HHS Offers More Money for Fighting Zika in U.S. Territories

Being infected with the Zika virus during pregnancy can cause microcephaly and other severe brain defects. As of Oct. 26, 2016, more than 32,000 laboratory-confirmed cases of Zika have been reported to the Centers for Disease Control and Prevention from U.S. states (4,091 cases) and territories (28,723 cases).

The Health Resources and Services Administration, an HHS agency, announced Oct. 28 it has made $39 million available for health centers in Puerto Rico, American Samoa, and the U.S. Virgin Islands so they can offer more preventive and primary health care services to meet immediate and anticipated Zika-related health care needs and allow health centers to expand services in response to other primary health needs.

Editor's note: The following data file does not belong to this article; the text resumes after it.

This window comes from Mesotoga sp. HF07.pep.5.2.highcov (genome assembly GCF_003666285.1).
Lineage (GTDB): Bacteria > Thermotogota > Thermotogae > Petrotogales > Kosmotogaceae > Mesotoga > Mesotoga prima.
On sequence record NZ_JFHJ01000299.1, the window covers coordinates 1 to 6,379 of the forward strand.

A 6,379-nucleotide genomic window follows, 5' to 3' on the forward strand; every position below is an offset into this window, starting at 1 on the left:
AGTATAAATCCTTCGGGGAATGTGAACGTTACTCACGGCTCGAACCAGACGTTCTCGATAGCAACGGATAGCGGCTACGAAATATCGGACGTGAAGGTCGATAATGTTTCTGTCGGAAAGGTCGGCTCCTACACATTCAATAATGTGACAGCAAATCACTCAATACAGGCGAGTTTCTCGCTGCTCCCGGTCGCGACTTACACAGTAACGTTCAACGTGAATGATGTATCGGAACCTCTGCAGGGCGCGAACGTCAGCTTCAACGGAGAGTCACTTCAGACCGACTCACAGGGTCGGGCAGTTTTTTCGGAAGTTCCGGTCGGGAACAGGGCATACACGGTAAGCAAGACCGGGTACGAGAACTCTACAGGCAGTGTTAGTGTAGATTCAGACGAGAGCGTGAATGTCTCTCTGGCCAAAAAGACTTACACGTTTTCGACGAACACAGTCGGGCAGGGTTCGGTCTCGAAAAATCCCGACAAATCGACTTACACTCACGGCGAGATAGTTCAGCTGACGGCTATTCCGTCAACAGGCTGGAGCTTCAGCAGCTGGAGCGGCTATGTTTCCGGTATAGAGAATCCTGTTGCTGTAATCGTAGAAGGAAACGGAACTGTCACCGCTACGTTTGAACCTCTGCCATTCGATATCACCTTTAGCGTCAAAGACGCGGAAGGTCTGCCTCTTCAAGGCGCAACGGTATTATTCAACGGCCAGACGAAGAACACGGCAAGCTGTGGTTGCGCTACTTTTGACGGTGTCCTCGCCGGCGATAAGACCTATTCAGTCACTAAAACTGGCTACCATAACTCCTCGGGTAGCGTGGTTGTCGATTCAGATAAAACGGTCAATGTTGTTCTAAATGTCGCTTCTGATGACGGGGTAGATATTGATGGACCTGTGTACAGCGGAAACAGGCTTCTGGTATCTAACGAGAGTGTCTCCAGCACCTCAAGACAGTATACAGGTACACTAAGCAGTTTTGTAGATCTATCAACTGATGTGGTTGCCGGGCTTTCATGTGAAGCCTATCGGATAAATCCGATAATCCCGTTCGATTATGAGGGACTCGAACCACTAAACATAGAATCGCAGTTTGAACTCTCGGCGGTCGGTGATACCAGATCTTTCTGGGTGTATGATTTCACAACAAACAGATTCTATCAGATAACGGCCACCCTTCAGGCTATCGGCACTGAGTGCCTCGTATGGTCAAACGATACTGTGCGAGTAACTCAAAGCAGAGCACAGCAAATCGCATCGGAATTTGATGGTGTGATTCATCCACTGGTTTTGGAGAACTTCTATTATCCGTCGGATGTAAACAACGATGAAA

Being infected with the Zika virus during pregnancy can cause microcephaly and other severe brain defects. As of Oct. 26, 2016, more than 32,000 laboratory-confirmed cases of Zika have been reported to the Centers for Disease Control and Prevention from U.S. states (4,091 cases) and territories (28,723 cases), according to the HHS announcement.

"As Zika transmission continues, additional resources are necessary to expand health centers’ response to current and evolving Zika-related needs," said HRSA Acting Administrator Jim Macrae. "These supplemental Zika funds will enable health centers to provide additional high-quality services to underserved populations."

The funding will specifically be made available for use over a three-year period to eligible Health Center Program-funded health centers in these territories. For more information on U.S. efforts to combat the virus, visit https://www.cdc.gov/zika/. To learn more about HRSA's Health Center Program, visit http://bphc.hrsa.gov/about/index.html.

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